What Your Horse Might Have to Say About One-Sidedness

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Have you ever noticed in training that it is often easier to do lateral work, such as bending, turning, and lead changes, better in one direction than the other? This may be due in part to a horse's natural predominance toward one side or the other; what is sometimes called “natural crookedness” or being “right- or left-eyed predominant.”

Horses are the same as humans in this respect. Between 85% to 90% of humans are naturally right-handed. However, the difference between the two is that horses have an extra set of legs, so that this predominance shows up in a diagonal, with a majority being “right front-left hind horses.” They generally are a little more comfortable on the left lead, and bending and turning to the left. They also put more load on the right front, and left hind diagonal. Consequently, over time they accumulate more tension in the right poll and upper neck compared to the left, and are tighter in the left hind in the sacrum, gluteal and hamstrings. This predominance and tension may be very strong in some horses, and less so in others. In a nutshell, the majority of horses fit the pattern of right front-left hind tension.

“Why is this important in the training and performance of the horse?” Often this natural imbalance can be worked through with training, basically by strengthening and conditioning the weaker diagonal, and suppling the stronger diagonal. However, if you are having trouble, he may be trying to tell you that there are physical problems showing up that are associated with this natural imbalance.

If your horse continues to tell you something is wrong, the first thing to do is to have the possibility of injury or impending injury ruled out by a veterinarian. Once a vet issue is ruled out or treated, and the horse is still trying to tell you that something is wrong, the next place to look is in the body. This asymmetric tension itself can create problems in training and performance as it accumulates to a higher and higher degree. In this case, it will make both your job, and your horse's, easier if you do something to release tension and alleviate the soreness as it shows up in training, rather than trying to push through it. Recognizing what the horse is telling you before it becomes a veterinary issue or something serious will save you trouble down the road.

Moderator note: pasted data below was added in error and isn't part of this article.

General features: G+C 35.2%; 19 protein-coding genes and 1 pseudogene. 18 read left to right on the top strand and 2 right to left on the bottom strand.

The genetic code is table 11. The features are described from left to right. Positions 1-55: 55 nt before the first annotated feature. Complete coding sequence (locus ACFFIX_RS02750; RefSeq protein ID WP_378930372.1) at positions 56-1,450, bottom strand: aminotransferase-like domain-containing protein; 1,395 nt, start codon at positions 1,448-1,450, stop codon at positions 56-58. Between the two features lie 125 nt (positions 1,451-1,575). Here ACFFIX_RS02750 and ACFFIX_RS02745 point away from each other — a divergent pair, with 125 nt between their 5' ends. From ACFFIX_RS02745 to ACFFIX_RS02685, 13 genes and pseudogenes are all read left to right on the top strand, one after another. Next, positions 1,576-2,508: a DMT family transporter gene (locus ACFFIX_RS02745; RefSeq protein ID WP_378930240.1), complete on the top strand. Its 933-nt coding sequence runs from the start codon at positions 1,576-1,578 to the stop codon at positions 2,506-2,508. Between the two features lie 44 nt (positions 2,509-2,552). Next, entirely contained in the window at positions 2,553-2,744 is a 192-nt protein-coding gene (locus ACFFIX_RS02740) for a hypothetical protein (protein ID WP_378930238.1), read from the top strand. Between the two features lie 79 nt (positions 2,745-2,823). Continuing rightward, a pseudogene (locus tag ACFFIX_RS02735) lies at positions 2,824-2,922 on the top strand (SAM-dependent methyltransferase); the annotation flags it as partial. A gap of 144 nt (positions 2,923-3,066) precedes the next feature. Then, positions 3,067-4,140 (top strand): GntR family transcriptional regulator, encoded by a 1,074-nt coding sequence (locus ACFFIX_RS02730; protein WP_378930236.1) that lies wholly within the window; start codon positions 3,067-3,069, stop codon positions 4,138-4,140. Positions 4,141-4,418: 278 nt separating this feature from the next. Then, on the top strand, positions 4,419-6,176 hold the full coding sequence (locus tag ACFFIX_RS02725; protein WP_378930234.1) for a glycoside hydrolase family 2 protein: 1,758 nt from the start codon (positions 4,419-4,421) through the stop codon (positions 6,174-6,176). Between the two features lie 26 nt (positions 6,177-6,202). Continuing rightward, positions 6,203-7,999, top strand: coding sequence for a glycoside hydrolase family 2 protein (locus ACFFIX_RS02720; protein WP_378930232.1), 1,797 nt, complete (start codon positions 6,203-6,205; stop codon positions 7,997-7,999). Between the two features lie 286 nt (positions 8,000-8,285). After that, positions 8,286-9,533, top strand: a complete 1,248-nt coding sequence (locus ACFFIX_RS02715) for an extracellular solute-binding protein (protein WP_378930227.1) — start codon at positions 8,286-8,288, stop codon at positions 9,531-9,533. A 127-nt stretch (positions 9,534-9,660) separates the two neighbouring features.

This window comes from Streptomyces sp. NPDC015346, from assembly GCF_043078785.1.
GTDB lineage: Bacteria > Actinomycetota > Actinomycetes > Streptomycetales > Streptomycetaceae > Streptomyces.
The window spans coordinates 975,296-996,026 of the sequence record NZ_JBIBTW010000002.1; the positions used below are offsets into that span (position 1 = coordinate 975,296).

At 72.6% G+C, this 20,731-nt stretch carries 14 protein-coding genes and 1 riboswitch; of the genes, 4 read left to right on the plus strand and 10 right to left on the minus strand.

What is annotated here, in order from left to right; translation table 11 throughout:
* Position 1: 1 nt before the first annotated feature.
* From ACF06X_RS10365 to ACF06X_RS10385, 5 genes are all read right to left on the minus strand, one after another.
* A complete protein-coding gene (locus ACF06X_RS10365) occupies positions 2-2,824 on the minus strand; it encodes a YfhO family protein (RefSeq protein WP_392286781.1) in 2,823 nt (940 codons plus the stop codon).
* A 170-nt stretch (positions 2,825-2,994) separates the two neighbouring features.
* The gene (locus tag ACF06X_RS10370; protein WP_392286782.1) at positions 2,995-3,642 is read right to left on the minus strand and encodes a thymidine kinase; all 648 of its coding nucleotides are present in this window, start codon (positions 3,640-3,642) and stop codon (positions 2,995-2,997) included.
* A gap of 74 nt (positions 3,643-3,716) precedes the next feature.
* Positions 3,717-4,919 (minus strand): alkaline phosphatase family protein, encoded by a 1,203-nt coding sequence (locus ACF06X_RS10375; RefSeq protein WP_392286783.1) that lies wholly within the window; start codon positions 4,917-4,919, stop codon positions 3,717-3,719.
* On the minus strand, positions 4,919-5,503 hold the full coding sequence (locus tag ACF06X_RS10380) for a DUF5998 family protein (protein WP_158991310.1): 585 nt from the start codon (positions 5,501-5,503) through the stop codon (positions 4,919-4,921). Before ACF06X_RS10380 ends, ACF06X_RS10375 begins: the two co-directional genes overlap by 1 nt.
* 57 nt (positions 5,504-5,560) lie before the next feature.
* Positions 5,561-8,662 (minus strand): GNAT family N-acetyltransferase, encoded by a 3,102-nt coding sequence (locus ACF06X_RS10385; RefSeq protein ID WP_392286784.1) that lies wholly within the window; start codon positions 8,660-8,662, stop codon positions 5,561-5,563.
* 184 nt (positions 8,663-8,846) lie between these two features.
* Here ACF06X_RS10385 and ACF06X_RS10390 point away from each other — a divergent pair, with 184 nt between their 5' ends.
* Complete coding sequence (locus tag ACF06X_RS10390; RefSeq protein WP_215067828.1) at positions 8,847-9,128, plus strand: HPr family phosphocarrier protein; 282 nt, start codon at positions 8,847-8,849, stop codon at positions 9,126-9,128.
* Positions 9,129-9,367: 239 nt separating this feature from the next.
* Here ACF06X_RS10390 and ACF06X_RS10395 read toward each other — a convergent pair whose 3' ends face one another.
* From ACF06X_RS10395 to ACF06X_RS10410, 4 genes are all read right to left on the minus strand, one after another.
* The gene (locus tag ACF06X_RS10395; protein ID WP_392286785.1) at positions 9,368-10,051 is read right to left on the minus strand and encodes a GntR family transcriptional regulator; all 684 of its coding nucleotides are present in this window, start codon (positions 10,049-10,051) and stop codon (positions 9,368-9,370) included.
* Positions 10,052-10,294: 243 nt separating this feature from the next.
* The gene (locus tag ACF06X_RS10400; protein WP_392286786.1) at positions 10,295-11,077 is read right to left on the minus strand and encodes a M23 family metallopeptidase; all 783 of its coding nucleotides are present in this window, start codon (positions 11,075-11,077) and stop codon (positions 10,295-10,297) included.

Masterson Method bodywork techniques can help the horse owner, trainer or therapist pin point the tension before it becomes a medical issue. By applying Masterson Method simple techniques you can access that part of the horse's nervous system that will reveal certain signs that tell you where tension is being held in the body, and when it is being released. If you use the correct level of light touch or pressure, and follow what the horse's own body is telling you, you will help the horse release the tension on its own. When this tension is released you will see immediate improvement in mobility, comfort, attitude and performance.

The Masterson Method is an integrated, multi-modality method of equine massage. It is a unique, interactive method of equine massage in which you learn to recognize and use the responses of the horse to your touch to find and release accumulated tension in key junctions of the body that most affect performance. In contrast to most traditional modalities, it enables the horse to actively participate in the process of releasing tension. It is something you do with the horse, rather than to the horse. This participation and interaction is what makes the method fascinating for those who use it. In fact, if you do not allow the horse to participate, it does not work! To find out more about The Masterson Method® techniques, books and seminars leading to certification go to: www.MastersonMethod.com.